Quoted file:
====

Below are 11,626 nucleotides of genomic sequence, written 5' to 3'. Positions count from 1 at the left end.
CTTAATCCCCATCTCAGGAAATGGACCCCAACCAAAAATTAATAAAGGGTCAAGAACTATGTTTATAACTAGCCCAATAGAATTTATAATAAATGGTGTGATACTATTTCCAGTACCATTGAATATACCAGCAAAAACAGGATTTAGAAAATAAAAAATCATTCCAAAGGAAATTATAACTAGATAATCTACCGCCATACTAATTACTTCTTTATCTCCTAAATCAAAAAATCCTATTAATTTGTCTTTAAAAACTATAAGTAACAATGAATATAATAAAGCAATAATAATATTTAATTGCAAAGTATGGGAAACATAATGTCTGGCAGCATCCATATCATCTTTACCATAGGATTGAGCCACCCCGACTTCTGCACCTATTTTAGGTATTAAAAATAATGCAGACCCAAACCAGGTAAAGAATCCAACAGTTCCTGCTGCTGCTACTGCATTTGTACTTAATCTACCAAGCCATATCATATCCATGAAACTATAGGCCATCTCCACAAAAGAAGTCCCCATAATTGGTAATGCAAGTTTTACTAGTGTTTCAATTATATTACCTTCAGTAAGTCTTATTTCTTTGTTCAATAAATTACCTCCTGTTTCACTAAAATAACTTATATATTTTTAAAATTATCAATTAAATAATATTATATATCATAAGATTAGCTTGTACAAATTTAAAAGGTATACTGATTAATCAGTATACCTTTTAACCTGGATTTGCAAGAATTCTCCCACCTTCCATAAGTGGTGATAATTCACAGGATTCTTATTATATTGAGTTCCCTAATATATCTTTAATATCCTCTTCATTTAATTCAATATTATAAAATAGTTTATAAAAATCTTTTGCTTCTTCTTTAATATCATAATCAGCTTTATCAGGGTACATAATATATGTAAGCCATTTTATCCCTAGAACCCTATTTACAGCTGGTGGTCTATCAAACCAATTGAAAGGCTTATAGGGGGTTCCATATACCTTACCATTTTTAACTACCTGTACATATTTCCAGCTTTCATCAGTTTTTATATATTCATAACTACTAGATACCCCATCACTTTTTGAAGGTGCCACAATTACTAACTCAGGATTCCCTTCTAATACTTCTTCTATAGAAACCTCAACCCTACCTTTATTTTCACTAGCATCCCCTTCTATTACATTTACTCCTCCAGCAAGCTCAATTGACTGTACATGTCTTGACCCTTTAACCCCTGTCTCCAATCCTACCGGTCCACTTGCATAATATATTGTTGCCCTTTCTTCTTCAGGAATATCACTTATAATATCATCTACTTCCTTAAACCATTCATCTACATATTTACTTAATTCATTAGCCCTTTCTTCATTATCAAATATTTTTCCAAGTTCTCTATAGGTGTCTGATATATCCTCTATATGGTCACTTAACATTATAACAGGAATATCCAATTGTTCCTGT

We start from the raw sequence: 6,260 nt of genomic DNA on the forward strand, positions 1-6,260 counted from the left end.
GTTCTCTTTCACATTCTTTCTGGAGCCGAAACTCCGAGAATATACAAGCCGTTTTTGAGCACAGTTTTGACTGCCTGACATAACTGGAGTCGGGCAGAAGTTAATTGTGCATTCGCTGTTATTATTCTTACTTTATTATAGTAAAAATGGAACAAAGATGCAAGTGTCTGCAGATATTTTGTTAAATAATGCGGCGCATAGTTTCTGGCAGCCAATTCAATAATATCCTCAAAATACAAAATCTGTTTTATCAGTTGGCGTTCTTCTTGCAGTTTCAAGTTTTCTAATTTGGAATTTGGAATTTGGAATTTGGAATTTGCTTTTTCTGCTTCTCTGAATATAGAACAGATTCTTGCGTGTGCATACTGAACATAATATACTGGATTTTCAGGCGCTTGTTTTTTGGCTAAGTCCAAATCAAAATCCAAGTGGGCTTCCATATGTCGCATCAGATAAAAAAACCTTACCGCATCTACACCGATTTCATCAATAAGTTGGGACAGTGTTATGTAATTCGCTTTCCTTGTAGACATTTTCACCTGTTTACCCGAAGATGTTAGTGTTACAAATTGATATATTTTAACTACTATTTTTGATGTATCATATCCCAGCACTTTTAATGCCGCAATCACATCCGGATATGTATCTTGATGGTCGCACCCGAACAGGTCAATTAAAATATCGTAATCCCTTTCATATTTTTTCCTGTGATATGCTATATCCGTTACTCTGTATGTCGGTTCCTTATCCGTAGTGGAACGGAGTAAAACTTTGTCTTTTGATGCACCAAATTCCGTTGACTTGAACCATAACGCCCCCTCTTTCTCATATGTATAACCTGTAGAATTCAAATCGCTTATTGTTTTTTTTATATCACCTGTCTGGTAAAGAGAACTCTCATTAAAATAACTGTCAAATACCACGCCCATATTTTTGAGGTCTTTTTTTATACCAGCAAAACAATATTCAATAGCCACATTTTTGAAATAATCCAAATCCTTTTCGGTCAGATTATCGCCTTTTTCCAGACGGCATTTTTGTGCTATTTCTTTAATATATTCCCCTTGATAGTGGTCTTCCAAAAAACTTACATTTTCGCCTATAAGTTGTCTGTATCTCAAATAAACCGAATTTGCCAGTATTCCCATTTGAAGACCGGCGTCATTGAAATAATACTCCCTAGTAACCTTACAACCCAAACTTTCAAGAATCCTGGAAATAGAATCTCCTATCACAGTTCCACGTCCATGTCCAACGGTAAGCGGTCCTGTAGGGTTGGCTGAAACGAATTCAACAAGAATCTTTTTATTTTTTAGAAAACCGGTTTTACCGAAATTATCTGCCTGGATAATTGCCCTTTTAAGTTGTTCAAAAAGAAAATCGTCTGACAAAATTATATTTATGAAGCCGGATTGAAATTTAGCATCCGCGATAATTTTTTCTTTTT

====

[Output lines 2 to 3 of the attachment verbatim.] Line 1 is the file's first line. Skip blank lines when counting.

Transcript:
CTTAATCCCCATCTCAGGAAATGGACCCCAACCAAAAATTAATAAAGGGTCAAGAACTATGTTTATAACTAGCCCAATAGAATTTATAATAAATGGTGTGATACTATTTCCAGTACCATTGAATATACCAGCAAAAACAGGATTTAGAAAATAAAAAATCATTCCAAAGGAAATTATAACTAGATAATCTACCGCCATACTAATTACTTCTTTATCTCCTAAATCAAAAAATCCTATTAATTTGTCTTTAAAAACTATAAGTAACAATGAATATAATAAAGCAATAATAATATTTAATTGCAAAGTATGGGAAACATAATGTCTGGCAGCATCCATATCATCTTTACCATAGGATTGAGCCACCCCGACTTCTGCACCTATTTTAGGTATTAAAAATAATGCAGACCCAAACCAGGTAAAGAATCCAACAGTTCCTGCTGCTGCTACTGCATTTGTACTTAATCTACCAAGCCATATCATATCCATGAAACTATAGGCCATCTCCACAAAAGAAGTCCCCATAATTGGTAATGCAAGTTTTACTAGTGTTTCAATTATATTACCTTCAGTAAGTCTTATTTCTTTGTTCAATAAATTACCTCCTGTTTCACTAAAATAACTTATATATTTTTAAAATTATCAATTAAATAATATTATATATCATAAGATTAGCTTGTACAAATTTAAAAGGTATACTGATTAATCAGTATACCTTTTAACCTGGATTTGCAAGAATTCTCCCACCTTCCATAAGTGGTGATAATTCACAGGATTCTTATTATATTGAGTTCCCTAATATATCTTTAATATCCTCTTCATTTAATTCAATATTATAAAATAGTTTATAAAAATCTTTTGCTTCTTCTTTAATATCATAATCAGCTTTATCAGGGTACATAATATATGTAAGCCATTTTATCCCTAGAACCCTATTTACAGCTGGTGGTCTATCAAACCAATTGAAAGGCTTATAGGGGGTTCCATATACCTTACCATTTTTAACTACCTGTACATATTTCCAGCTTTCATCAGTTTTTATATATTCATAACTACTAGATACCCCATCACTTTTTGAAGGTGCCACAATTACTAACTCAGGATTCCCTTCTAATACTTCTTCTATAGAAACCTCAACCCTACCTTTATTTTCACTAGCATCCCCTTCTATTACATTTACTCCTCCAGCAAGCTCAATTGACTGTACATGTCTTGACCCTTTAACCCCTGTCTCCAATCCTACCGGTCCACTTGCATAATATATTGTTGCCCTTTCTTCTTCAGGAATATCACTTATAATATCATCTACTTCCTTAAACCATTCATCTACATATTTACTTAATTCATTAGCCCTTTCTTCATTATCAAATATTTTTCCAAGTTCTCTATAGGTGTCTGATATATCCTCTATATGGTCACTTAACATTATAACAGGAATATCCAATTGTTCCTGT

We start from the raw sequence: 6,260 nt of genomic DNA on the forward strand, positions 1-6,260 counted from the left end.